It’s Halloween season, so this week, Dean and Phil will get into the spooky spirit of things by celebrating “All of the Them Witches” – programming a dream film festival of witch-themed double-features! Of course, there is a ton of spooky, unsettling and downright terrifying show biz news for them to cover as well, including the potential resolution of the IATSE conflict with the AMPTP prior to almost all film and television productions getting shut down, the messy publicity slaughterhouse that continues to ensue following Dave Chappelle’s “The Closer” and Netflix CEO Ted Sarandos’ response to it, and a little bit of “inside” info regarding Marvel’s Black Widow. All that, plus really good box office news and a pioneering animator, a chart-topping bassist, and a best-selling YA novelist get remembered in “Celebrity Deaths”.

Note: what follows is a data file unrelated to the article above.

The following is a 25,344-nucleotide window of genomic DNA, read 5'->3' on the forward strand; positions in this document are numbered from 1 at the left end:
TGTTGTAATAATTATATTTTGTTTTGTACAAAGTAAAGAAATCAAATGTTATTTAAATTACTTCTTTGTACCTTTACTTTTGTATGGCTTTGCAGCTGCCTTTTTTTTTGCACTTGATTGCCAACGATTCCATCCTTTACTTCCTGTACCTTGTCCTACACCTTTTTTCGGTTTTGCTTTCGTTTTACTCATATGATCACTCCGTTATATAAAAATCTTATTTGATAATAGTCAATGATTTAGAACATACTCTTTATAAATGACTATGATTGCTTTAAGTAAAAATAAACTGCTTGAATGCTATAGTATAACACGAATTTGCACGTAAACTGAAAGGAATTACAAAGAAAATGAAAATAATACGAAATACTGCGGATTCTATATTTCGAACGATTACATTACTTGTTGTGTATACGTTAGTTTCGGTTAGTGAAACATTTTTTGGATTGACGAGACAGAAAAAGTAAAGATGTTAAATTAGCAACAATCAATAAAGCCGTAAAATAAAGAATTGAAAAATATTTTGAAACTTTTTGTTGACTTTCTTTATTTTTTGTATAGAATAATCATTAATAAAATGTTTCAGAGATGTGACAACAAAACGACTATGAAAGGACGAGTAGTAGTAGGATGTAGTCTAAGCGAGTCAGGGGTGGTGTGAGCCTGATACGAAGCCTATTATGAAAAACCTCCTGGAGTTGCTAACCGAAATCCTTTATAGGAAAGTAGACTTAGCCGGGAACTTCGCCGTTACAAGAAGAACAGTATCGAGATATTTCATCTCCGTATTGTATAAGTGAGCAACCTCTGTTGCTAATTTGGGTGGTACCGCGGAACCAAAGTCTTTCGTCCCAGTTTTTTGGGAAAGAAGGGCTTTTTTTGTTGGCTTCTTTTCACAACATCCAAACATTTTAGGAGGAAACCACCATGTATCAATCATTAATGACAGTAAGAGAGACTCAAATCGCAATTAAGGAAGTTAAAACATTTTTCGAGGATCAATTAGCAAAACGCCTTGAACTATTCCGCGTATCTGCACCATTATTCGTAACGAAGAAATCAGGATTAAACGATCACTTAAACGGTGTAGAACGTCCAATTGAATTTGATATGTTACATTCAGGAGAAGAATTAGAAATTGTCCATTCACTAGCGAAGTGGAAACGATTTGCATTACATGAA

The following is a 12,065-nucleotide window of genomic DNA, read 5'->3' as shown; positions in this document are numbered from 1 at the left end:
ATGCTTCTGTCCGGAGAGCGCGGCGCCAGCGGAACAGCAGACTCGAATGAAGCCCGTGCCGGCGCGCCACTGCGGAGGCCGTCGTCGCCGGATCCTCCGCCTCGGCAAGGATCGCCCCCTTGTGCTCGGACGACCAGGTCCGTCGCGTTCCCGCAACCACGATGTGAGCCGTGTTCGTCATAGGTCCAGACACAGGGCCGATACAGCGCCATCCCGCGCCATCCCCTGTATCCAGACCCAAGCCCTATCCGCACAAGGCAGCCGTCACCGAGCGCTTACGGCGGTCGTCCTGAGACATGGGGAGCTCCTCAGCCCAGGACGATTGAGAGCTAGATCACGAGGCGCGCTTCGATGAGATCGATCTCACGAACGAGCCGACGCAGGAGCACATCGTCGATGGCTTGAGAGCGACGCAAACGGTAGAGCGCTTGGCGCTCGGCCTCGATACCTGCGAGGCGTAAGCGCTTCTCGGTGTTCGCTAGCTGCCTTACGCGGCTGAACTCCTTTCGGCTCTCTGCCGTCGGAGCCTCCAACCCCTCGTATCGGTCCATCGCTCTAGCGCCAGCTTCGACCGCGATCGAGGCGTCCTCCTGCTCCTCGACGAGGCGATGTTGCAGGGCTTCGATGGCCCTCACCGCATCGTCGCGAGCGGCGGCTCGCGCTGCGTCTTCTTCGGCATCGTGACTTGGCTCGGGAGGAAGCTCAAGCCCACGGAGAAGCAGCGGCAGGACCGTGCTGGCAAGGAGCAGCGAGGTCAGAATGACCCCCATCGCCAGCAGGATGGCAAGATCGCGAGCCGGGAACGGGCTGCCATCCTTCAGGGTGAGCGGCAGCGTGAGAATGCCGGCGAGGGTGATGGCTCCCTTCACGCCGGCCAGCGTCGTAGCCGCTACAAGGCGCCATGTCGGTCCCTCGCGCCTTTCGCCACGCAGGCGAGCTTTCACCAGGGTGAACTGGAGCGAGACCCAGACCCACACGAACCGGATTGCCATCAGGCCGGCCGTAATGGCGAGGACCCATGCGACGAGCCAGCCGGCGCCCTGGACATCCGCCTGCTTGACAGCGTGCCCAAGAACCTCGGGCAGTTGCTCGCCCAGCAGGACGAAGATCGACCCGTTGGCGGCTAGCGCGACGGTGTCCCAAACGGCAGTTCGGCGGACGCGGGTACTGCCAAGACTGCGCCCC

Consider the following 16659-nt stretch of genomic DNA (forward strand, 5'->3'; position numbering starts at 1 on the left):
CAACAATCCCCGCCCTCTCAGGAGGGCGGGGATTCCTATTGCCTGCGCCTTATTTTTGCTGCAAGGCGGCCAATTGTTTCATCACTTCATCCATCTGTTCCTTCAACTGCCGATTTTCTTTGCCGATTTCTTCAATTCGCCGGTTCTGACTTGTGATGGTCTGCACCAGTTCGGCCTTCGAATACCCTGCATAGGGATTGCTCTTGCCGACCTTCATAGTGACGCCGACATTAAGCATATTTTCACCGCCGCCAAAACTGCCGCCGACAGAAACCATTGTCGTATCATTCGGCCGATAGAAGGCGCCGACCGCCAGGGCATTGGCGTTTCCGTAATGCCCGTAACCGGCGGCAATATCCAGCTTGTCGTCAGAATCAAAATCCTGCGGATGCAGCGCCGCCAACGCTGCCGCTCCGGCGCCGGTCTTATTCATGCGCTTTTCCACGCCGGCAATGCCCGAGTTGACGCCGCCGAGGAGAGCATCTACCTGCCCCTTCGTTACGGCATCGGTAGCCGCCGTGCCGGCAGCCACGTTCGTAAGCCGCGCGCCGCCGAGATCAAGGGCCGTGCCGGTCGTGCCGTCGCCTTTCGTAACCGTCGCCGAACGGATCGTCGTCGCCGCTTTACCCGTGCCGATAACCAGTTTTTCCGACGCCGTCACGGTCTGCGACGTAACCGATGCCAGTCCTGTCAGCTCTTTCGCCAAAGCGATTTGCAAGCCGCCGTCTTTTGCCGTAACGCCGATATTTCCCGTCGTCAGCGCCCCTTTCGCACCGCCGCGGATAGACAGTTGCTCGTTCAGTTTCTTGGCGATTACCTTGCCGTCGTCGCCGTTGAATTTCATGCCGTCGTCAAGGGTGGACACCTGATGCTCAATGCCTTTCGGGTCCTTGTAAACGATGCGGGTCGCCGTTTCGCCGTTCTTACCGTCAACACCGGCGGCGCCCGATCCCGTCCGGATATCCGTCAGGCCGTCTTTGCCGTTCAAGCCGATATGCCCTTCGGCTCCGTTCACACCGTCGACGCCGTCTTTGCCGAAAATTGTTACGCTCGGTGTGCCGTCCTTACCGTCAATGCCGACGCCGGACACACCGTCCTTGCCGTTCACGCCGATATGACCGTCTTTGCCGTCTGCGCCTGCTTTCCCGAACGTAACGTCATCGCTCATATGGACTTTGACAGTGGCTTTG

With special “theme” shows planned to ring out 2020 and ring in 2021, this week’s show will be the last of Dean and Phil’s usual irreverent and insightful show biz grab bags for a few weeks! In it, they celebrate the lives of two Broadway legends, an accomplished New Orleans-based actress, and a “Star Wars” icon. They discuss some of their favorite Christmas movies and share what movies they have gravitated towards this holiday season. They offer up a few holiday-themed movie print ads in what has become a weekly tradition. They discuss why Hitchcockian cinema (i.e. Hitchock-like movies directed by people other than Hitchcock) might have had its peak in the 1970s. They weigh in on Tom Cruise’s Covid-19 safety protocol rant. All that, plus, “The Mandalorian”, “Star Trek: Discovery”, “The Boys” and John Cassavetes!